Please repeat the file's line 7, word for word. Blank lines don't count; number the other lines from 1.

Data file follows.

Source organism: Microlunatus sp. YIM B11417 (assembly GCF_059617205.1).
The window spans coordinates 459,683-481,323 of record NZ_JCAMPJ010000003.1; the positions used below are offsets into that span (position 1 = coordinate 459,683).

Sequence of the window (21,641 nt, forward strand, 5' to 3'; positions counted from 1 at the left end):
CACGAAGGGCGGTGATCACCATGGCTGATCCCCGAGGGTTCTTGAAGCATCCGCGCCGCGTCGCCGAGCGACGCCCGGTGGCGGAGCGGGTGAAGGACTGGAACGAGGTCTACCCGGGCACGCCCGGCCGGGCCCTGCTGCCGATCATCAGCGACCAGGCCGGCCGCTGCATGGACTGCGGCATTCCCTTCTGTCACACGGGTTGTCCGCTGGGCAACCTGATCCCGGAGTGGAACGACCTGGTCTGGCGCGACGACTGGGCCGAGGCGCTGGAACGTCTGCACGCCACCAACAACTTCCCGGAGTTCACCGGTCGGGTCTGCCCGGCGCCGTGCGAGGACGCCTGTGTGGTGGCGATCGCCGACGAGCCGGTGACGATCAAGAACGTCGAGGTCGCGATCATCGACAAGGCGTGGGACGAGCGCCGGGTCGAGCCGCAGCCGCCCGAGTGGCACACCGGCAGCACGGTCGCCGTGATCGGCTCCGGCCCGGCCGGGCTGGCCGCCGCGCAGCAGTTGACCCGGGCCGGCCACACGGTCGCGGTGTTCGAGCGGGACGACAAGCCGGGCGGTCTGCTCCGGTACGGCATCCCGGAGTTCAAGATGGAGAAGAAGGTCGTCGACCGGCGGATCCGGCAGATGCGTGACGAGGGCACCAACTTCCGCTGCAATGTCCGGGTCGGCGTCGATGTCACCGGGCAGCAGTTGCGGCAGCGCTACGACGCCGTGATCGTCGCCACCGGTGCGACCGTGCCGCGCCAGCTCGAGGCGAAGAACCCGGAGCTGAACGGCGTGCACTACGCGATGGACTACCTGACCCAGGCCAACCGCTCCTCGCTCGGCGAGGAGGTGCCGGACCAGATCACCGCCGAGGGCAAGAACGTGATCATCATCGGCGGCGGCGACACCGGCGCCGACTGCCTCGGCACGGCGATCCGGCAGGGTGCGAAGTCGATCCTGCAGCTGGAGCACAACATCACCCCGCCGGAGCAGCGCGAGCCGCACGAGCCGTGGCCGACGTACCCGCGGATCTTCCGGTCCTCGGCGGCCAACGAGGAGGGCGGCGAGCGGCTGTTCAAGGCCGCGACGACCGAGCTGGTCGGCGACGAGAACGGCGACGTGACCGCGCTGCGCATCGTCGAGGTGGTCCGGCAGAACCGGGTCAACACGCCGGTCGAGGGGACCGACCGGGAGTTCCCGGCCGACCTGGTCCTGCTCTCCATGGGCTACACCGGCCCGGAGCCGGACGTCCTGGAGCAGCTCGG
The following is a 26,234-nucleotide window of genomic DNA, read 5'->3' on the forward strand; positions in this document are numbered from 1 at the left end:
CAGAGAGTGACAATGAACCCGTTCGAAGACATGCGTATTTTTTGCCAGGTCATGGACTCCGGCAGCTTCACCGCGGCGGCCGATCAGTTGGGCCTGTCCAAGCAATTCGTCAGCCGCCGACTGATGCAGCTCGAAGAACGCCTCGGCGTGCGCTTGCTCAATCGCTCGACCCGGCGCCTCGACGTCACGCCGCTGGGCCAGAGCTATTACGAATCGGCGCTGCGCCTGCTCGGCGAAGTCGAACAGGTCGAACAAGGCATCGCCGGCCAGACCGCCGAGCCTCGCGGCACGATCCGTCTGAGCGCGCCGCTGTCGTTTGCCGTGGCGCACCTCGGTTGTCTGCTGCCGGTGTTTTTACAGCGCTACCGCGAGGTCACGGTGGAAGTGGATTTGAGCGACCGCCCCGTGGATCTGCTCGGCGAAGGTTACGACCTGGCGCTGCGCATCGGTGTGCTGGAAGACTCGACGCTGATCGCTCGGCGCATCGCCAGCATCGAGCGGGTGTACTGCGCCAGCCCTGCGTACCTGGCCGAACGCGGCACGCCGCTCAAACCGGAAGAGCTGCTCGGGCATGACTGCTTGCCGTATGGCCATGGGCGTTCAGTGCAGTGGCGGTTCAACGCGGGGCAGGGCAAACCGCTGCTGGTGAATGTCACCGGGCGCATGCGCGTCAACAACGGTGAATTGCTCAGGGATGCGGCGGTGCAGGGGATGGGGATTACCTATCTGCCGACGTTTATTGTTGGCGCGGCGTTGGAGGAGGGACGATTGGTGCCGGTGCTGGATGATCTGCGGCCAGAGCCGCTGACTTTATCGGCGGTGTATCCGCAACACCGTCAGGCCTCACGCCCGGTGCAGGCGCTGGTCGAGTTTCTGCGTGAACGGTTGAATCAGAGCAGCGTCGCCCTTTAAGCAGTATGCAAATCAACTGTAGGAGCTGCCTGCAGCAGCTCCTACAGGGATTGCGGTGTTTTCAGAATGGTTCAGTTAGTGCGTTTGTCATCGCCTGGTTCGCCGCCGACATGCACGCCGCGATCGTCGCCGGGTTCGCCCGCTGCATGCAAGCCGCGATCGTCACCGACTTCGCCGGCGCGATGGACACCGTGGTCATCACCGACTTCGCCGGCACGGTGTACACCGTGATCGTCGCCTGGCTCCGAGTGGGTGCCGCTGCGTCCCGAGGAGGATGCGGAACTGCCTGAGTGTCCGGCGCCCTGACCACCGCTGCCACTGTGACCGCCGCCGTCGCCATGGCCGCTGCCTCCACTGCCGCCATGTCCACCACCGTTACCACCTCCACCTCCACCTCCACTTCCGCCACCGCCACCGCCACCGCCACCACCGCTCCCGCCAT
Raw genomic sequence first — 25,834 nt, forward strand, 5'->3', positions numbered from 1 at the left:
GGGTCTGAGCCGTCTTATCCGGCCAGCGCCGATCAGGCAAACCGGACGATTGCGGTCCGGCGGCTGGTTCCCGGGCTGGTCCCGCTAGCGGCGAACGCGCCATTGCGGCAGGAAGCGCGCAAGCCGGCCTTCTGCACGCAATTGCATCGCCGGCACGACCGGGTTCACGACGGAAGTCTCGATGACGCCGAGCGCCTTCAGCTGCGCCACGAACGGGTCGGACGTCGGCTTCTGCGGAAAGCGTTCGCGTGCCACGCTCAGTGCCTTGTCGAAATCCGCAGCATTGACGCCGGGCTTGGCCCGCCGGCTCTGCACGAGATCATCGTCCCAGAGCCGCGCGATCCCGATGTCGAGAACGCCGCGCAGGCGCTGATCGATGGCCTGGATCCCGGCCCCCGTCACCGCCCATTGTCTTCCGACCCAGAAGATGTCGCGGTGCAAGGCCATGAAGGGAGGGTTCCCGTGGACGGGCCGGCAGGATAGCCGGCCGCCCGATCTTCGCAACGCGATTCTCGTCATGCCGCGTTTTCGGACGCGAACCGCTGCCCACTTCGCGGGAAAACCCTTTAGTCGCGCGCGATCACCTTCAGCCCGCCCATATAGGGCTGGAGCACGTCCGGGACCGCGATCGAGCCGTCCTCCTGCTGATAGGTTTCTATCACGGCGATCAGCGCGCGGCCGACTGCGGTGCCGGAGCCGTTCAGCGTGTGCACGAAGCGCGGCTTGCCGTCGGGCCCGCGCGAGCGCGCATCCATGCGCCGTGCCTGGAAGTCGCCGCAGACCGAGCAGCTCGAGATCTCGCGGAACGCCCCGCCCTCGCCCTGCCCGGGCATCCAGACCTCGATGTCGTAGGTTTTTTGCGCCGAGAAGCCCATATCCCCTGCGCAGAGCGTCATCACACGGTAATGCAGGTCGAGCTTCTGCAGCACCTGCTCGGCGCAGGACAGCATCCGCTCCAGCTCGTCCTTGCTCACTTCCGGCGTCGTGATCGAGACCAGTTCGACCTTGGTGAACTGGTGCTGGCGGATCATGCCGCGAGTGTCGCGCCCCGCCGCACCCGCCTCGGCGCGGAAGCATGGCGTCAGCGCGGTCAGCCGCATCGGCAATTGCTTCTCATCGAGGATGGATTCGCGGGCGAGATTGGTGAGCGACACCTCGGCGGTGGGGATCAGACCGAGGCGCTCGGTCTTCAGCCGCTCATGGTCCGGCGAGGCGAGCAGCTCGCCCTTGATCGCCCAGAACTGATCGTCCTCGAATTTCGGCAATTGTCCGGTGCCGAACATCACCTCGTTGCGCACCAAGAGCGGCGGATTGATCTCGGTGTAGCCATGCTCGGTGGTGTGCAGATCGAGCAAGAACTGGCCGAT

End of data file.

Raw genomic sequence first — 25,834 nt, forward strand, 5'->3', positions numbered from 1 at the left: